What type of bolete? My guess is boletus chrysenteron, but I didn't cook and eat it because I'm not sure. Anyway, that summer day I was into it as an art object, and into the art it created by itself. They say that spore prints can be so lovely that people frame them. I put the cap back where I got it and hoped it had spores to spare, to replicate itself. It made me want not a mushroom but a doughnut.

Wednesday, August 7, 2019

Amateur and Pro

How humbling it is after 45 years of writing and publishing to still be forced by criticism to do better -- and actually do better.

For half of 2017 and all of 2018, besides doing my job, I worked on writing a long complicated article. I have never worked so hard, frowned so much, stayed up so late. I sent it finally to my target journal. Its editors sent it back saying they'd have rejected it outright except that it was so well written, and they had scads of suggestions for me to rewrite and add a lot, and if I did that, they'd consider publishing it.

This was like doing the awful precision labor of sewing by hand a tailored suit of fabric you wove yourself, with a lining, cuffs, lapels, buttonholes, and zipper, and then ripping it apart because it didn't fit right and doing it over. By hand? Yes. Writing is one of the last hand-crafted things left and well-written is not enough. It has to fit. Fit not me, but a readership!

Not wanting to waste the months of work, I patched in and blended in all the footnotes, bibliography, analyses, quotations, details, references, rewriting, etc. they suggested. They accepted this version, and I hoped never to see or think about it again as long as I lived. Then, months later, I read it. My. It really was insanely good, with two or three brilliant spots. They'd set the bar higher. I'd cleared it. I'm not proud as much as humbled. Somebody had showed me I was capable of more.

Saturday, August 3, 2019

A Shameless Confession

Thirteen brand-new notebooks and 20 pens!
Demetrius (bless his heart) would say I'm queer for office supplies. I enjoy viewing and holding fresh clean notebooks, pens, file cards, legal pads, typing paper, highlighters, folders -- if you can write in it or on it, or keep paper in it, it is for me a fetish object and I can't get enough, and Back to School sales at stores with these things stacked high move me to tears -- so much blank paper, so much potential -- and in 2018 with one-subject college-ruled notebooks being sold for a quarter apiece I spent half an hour winnowing out at Walmart all the college-ruled notebooks with a yellow cover -- ten of them. Shamelessly I bought them on Missouri's No-Tax-on-School-Supplies weekend, ecstatic because I could also write them off as business expenses -- yes, I use these!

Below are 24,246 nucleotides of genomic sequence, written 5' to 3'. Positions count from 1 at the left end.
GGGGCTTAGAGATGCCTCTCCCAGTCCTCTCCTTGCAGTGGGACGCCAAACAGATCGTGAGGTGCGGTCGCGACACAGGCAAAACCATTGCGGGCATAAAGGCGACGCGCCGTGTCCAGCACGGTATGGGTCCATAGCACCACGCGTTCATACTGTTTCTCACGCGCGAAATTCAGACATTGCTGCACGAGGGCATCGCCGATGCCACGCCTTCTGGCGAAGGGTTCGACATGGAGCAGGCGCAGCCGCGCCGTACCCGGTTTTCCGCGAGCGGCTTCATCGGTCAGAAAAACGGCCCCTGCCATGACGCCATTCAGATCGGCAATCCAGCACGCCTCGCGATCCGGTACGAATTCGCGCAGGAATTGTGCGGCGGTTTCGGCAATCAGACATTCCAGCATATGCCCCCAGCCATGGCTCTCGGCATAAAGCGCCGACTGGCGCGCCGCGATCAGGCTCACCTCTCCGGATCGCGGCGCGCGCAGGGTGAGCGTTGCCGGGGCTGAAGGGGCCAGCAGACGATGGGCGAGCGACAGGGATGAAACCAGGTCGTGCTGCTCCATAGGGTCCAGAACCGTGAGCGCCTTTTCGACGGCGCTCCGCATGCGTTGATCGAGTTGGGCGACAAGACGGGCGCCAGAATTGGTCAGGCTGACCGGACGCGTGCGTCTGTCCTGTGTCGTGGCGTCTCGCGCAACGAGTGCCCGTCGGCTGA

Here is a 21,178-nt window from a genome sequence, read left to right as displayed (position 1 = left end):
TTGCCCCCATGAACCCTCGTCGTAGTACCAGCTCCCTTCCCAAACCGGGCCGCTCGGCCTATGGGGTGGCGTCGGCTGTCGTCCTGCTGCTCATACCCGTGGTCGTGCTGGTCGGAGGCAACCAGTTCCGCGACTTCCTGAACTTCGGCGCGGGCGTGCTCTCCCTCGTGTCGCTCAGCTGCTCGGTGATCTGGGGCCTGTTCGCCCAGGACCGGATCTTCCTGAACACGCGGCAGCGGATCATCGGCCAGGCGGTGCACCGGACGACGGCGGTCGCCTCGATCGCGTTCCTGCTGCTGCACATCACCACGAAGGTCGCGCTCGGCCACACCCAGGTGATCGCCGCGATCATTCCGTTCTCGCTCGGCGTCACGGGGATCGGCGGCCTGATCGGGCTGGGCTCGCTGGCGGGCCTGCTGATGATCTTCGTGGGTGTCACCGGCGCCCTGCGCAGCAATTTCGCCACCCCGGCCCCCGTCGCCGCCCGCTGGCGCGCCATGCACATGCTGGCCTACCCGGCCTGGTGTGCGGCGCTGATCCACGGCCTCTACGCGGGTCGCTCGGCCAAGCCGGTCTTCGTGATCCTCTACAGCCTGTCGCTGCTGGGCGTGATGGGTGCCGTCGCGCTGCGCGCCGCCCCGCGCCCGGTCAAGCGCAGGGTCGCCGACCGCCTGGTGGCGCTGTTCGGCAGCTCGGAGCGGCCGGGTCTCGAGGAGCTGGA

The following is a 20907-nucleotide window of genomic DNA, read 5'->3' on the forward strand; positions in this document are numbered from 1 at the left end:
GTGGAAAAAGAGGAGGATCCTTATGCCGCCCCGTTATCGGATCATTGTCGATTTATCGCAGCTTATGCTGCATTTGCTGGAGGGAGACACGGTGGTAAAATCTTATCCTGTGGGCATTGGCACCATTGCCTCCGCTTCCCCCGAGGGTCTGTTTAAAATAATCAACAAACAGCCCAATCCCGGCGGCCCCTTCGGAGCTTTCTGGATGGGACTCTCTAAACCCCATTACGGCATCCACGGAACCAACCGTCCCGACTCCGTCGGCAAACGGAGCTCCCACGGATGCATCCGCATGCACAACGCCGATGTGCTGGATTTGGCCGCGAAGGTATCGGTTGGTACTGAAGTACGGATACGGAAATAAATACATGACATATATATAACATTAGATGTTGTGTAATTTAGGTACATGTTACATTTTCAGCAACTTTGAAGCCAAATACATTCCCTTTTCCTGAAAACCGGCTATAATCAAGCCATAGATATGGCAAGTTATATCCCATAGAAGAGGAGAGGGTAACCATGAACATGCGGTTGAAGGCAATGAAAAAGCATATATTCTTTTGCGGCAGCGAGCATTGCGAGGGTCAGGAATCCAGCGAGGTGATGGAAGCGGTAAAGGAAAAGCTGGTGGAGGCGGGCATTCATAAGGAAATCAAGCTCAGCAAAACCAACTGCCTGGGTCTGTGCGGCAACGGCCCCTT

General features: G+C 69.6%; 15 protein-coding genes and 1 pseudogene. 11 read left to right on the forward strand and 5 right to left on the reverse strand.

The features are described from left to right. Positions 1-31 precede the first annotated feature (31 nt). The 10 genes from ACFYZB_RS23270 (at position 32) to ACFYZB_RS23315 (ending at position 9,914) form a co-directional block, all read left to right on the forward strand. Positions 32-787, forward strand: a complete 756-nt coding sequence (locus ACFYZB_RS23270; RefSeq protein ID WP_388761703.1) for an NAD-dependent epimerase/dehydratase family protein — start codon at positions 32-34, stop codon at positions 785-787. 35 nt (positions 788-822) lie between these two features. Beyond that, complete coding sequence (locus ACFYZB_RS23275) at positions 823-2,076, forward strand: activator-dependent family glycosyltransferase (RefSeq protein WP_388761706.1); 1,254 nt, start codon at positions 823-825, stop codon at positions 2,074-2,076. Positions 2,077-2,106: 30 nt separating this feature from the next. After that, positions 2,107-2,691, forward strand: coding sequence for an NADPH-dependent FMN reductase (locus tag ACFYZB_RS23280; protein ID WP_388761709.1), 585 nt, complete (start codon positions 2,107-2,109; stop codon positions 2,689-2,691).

So allow me to carol and rapture over this year's dreamlike garage-sale find: a whole bin full of 13 blank notebooks, an unused set of 35 glitter/neon pens, 2 packages of 10 pens each; 4 packages of ring-binder paper totaling 450 pages; 2 magnetic whiteboards; 1 package notecards; 1 pencil case, 1 pencil, 2 plastic document wallets, 2 stretchy book covers, 4 picture frames, 2 upright file holders, plus I asked them to throw in the plastic bin itself, and its lid -- and although each item was individually priced I snagged the whole kit and caboodle for $10! Oh my! Isn't this pen set just the living end?!?

I have been this way since I was very small and adored and coveted Ticonderoga pencils, Pink Pearl erasers, the Crayola 72-crayon set (although I would have settled for 32); our elementary school had a school-supply closet with a Dutch door where once a week we could get stuff for pennies -- it was like crack cocaine -- I loved rulers, protractors, colored pencils, diaries with little locks, pencil sharpeners and the scent of pencil shavings; I stole my mom's stapler -- of all the items in the garage-sale bin, only the larger of the two whiteboards was unsalvageable. Man, this stuff is better than money!

This weekend is Missouri's No-Tax weekend; take advantage!

Friday, August 2, 2019

"July 29, 2019"

The previous entry discusses a painting titled "July 25, 1949" and I couldn't imagine its landscape, with that spit of land all wooded with evergreens, being based in some actuality, but as luck would have it, in Ashland, WI on July 29, on Lake Superior, I saw that landspit, with hills in the background too, which I photographed at once, noticing that if the painter, John Wilde, a notable painter and lifelong Wisconsin resident, had been painting his painting outdoors, from life, he would have been standing in what is now a lakefront park, so it is entirely possible, except now the sandy flats have been filled in and a concrete walk laid down for lakefront strolls, and anything resembling a dilapidated wooden shack with a handbill affixed is long gone.